War Sailor Season 1 Review – Sincere but listless human drama

By Jonathon Wilson
Published: April 3, 2023 (Last updated: January 20, 2024)
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War Sailor Season 1 Review – Sincere but listless human drama

This review of the Netflix series War Sailor Season 1 does not contain spoilers.

Gunnar Vikene, the writer-director of both 2022’s War Sailor and 2023’s same-titled Netflix limited series, is sure there’s a story to tell about sailors during World War II. So sure is he, in fact, that he spent two and a half hours in a feature film and three in a series telling the exact same one.

War Sailor Season 1 review and plot summary

I don’t know how this three-episode Norwegian original series came to be, frankly. Perhaps the film version didn’t quite suffice. Either way, here it is, proceeding along much the same lines and exploring the same themes, just as humanely and seriously but without as much urgency as you’d think the subject would merit.

A lesser writer would say the whole thing is left somewhat adrift, but you surely come here for better criticism than that.

It’s accurate, though. Three hour-long episodes bring Netflix’s version of War Sailor a half-hour over the theatrical runtime but without much more to say, really. So, the limited series is often content to say nothing, or at least very little, languishing in long periods of relative inactivity before becoming suddenly overwhelmed by drama of both the human and wartime varieties.

The friendship between Sigborn “Wally” Kvalvag (Pal Sverre Hagen) and Alfred “Freddy” Garnes (Kristoffer Joner) forms the focal dynamic before, during, and after the war; two men thrust into calamitous circumstances and forced to endure terrible hardship that they subsequently cannot move on from. The most compelling narrative idea in War Sailor is that their wartime experiences are, simply, an accident, the result of a merchant vessel being caught up in the start of the conflict.

But the three episodes get lost in the thickets of this relationship and the trauma that defines it, forgetting some essential tenets of entertainment along the way.

Is War Sailor good or bad?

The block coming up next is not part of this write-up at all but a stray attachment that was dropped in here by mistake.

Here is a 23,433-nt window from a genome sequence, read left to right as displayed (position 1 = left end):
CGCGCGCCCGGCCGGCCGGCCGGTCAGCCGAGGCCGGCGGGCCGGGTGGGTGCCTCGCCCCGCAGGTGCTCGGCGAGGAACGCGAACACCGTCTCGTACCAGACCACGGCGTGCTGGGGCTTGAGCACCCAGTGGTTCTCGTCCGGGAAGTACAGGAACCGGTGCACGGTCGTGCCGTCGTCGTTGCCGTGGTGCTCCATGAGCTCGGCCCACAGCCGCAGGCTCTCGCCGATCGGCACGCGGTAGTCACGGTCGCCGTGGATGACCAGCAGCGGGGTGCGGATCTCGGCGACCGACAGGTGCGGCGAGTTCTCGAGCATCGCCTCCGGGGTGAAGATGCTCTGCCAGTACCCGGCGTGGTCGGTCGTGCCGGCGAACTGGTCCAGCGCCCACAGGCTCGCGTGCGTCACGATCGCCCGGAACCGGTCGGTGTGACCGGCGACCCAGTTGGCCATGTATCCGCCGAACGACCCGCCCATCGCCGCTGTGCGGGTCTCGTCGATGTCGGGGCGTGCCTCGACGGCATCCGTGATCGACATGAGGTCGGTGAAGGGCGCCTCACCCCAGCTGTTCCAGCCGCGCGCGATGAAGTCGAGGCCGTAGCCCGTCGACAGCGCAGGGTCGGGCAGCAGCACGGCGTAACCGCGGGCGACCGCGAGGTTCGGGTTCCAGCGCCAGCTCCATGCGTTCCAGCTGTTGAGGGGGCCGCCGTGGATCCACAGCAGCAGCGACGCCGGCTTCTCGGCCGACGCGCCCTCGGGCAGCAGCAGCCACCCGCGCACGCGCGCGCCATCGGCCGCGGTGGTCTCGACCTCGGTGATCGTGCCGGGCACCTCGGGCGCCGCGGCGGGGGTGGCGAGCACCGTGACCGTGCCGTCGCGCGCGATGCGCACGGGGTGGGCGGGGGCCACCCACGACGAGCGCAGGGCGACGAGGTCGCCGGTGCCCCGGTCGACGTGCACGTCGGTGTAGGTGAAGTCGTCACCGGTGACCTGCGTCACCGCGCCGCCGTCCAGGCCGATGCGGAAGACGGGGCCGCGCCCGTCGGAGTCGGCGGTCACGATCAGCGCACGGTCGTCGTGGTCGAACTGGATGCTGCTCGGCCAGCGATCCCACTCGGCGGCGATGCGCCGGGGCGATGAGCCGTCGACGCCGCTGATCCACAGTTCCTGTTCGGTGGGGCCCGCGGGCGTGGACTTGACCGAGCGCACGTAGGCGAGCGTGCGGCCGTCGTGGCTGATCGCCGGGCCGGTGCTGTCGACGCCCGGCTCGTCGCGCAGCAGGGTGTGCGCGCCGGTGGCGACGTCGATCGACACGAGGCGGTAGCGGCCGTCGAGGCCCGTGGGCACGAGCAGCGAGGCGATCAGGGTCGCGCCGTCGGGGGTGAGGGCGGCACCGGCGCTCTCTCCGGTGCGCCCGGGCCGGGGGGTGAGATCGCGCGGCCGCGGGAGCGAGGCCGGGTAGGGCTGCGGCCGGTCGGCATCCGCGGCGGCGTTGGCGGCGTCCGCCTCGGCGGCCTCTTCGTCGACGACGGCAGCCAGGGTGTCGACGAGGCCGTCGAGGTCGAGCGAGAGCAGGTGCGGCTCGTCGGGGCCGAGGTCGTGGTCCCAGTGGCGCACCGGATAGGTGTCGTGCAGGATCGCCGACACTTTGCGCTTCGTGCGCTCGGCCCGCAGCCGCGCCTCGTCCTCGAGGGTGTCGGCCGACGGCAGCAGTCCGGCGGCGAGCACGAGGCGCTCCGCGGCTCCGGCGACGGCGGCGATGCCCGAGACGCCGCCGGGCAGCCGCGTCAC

The uneven structure and pace blight the first two episodes. The third is less of a casualty but there’s a chance many viewers won’t even see it, having tapped out way before then.

It’s a handsome production, at least. The material is treated with respect by capable actors who play mostly ordinary folks stuck in extraordinary circumstances, forced to endure – or at least believably depict – a myriad of extreme emotions. The hook is there. The end goal is visible. There’s just no hurry to connect the two.

World War II has been done to death at this point, so much so that new media exploring it needs an angle. For Dunkirk, it was non-sequential storytelling, and that’s the same kind of gimmick War Sailor adopts, although admittedly without the extreme watchmaker’s precision that made Nolan’s blockbuster so good.

It’s also very specifically about sailors and ships, which isn’t new but is at least a focus. There’s something terrifying about the ocean at the best of times, let alone with enemy aircraft screeching overhead. War Sailor is good at evoking that terror, reimagining it within a very specific context. But beyond the rickety vessels, it’s more interested in the human element, the steep toll war takes on the men and women who fight it, and how its legacy endures long after the final shot has been fired.

Is War Sailor worth watching?

Some will relish the pace and claim it enhances the human drama. They might be right, but it’s difficult to tell. I personally found War Sailor’s unhurried and sometimes confounding approach a little off-putting, like it was trying too hard to needlessly overcomplicate a deeply humane story that would have worked better had the events been allowed to speak for themselves without unnecessary creative flourish.

READ: Is War Sailor on Netflix based on a true story?

But, as I said above, you need an angle for this kind of thing these days. War Sailor does a decent job of providing one and it’s hard not to get swept up – sorry – in its machinations. Needless to say, World War II is one of humanity’s great failings, but if it has an upside, it has been a pretty reliable source of affecting human drama over the years.

This remains true even now, and this is a show that recognizes war stories are all, fundamentally, human stories, about people at their worst and at their very, very best, about tremendous hardships and great cruelty and enduring, indomitable spirit. For War Sailor to make all that as uninteresting as it does is quite the feat.

What did you think of War Sailor Season 1? Comment below.

You can watch this series with a subscription to Netflix.

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Netflix, Streaming Service, TV, TV Reviews
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